File this one under: ‘not buying it’. This week it was reported that five Walmart locations across the US are closing for up to six months due to “plumbing problems“. Some 2,200 employees were fired in the process. Most were notified only hours earlier.
The big box retailer is notorious for running mainstreet American mom-and-pops out of business by operating their massive warehouse-sized stores at a financial loss for years after opening. Once surrounding local competition goes out of business, Walmart jacks their prices back up. Where the hell else in a small town is everyone supposed to shop now?
Walmart is also infamous for lying about their knowledge of working conditions in the Southeast Asian sweatshops they profit from. Just two years ago, a Bangladesh factory that supplies Walmart collapsed, killing some 1,100 workers. Walmart pretended to have no connection to the conditions that lead to this tragedy, until documents proved otherwise.
The invisible hand of the free market: Bangladesh
I mention this not to illustrate that Walmart has suddenly taken a vested interest in the structural integrity of its own stores, but to instead show how shrewdly regarded are the lives of their own workforce. That Walmart lied about their role in the Bangladesh tragedy harms their credibility when citing multiple, months-long plumbing operations as reason to close several stores.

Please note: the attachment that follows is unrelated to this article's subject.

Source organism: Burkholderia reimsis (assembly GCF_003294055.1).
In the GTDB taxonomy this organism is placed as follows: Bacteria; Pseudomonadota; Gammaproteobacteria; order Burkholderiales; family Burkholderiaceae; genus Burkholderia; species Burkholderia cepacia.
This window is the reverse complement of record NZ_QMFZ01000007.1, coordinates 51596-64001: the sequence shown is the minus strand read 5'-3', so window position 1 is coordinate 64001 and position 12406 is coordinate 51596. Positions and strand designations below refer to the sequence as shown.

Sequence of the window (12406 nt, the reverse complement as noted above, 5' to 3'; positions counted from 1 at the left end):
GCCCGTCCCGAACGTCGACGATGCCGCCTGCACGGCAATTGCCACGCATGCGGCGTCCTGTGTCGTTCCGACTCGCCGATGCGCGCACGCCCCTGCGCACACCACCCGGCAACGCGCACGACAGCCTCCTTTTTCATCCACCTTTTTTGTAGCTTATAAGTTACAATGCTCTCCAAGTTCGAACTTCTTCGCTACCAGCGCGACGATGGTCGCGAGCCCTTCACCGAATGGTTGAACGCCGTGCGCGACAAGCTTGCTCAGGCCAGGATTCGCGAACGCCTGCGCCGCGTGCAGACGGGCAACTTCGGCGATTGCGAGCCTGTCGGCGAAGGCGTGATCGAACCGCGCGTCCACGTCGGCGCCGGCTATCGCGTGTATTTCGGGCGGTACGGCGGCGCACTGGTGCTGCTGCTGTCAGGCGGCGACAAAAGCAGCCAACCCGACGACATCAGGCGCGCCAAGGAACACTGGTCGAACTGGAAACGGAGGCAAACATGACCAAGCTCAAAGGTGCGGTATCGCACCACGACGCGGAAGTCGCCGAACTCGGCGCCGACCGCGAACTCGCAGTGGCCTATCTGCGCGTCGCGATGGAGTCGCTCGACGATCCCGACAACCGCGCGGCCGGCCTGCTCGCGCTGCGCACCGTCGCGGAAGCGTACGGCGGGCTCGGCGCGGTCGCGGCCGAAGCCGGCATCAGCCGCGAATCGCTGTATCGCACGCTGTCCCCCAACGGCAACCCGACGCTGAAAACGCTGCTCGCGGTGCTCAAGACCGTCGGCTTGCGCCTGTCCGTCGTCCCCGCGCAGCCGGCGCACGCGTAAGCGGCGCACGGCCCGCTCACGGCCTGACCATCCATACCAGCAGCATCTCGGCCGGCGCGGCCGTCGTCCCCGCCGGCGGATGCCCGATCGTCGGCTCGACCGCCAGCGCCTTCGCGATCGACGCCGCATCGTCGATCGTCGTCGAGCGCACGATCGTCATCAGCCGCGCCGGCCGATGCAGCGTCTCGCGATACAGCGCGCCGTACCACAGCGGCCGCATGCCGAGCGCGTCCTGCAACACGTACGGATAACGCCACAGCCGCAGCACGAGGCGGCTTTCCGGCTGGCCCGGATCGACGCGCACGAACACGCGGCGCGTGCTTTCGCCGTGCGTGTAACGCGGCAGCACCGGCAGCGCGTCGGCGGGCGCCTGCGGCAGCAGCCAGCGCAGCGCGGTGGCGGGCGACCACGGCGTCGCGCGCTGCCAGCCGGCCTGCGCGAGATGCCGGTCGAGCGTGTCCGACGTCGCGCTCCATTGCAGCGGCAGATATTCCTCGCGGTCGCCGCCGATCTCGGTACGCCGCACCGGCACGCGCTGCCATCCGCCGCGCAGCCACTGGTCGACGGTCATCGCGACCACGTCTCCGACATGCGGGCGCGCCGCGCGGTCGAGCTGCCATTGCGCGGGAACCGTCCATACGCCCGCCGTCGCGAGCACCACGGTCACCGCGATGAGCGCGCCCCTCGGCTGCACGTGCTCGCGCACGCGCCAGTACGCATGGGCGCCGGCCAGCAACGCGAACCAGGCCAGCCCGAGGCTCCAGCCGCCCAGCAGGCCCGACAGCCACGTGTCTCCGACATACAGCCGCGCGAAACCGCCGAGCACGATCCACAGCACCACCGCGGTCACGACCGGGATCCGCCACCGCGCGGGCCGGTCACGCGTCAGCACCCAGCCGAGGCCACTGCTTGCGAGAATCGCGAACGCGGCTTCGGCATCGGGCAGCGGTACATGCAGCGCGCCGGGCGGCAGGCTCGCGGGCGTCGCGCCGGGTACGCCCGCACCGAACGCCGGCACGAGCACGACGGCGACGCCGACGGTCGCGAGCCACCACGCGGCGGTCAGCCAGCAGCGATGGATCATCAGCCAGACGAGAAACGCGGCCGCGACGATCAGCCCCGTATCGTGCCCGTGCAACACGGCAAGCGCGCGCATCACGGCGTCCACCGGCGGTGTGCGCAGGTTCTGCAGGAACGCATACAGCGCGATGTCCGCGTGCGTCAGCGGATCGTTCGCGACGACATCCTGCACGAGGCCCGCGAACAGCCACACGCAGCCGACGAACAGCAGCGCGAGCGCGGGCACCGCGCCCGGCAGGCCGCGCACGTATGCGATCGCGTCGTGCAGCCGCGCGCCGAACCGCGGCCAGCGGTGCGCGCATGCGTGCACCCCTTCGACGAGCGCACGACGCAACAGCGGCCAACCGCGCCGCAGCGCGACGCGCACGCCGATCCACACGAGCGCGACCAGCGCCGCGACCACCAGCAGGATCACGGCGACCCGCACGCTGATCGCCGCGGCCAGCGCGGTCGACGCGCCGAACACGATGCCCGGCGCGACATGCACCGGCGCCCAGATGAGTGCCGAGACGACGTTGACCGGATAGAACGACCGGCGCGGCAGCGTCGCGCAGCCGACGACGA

Walmart is also known to close shops for another purpose: to bust any active or potential union organizing.
When shared on social media, Walmart’s pipe story didn’t convince many.
— spike (@tall_guy007) April 14, 2015
Via Strong Towns
CNN quoted a Walmart manager losing her job, who speculated the closing was actually over protests for fair wages her fellow workers had been active in. According to ABC News, no permits for major plumbing work had been filed at any of the five locations. A Walmart plumber familiar with one of the closing stores was quoted in Consumerist, “Even if they had to replace the whole sewer line, it wouldn’t take six months to replace a whole sewer line in that store.”
Walmart delivered a half-hearted press release that mentioned their “difficult decision” and likely hardships their unemployed workers would now face (only slightly worse than still being employed by Walmart).
It’s a little startling that so many Walmart workers and customers immediately suspect the retail giant of dishonesty, yet are mostly powerless against the whims of the Walton family. Any meager concessions Walmart makes are pure public relations. Punishment against their workers will soon follow.
Is the plumbing stunt legit? Not likely. With this sudden media exposure, Walmart will certainly do something that looks like plumbing work for the cameras, and reopen ahead of schedule, just long enough to make a statement to their workers to stop agitating if they don’t want to be laid off again.
Then again, maybe this will all back fire on Walmart. The largest low-wage labor rally in US history just happened this week, too. While not traditional union activity, the organizing of low-wage workers is uniting people who never would have taken to the streets just years ago.
Already, workers at one shuttered Walmart are meeting to discuss how they will retaliate for losing their jobs. Some were reported being willing to protest as soon as this Monday, to demand Walmart guarantee them transfers and reinstatements to continue working and providing for their families.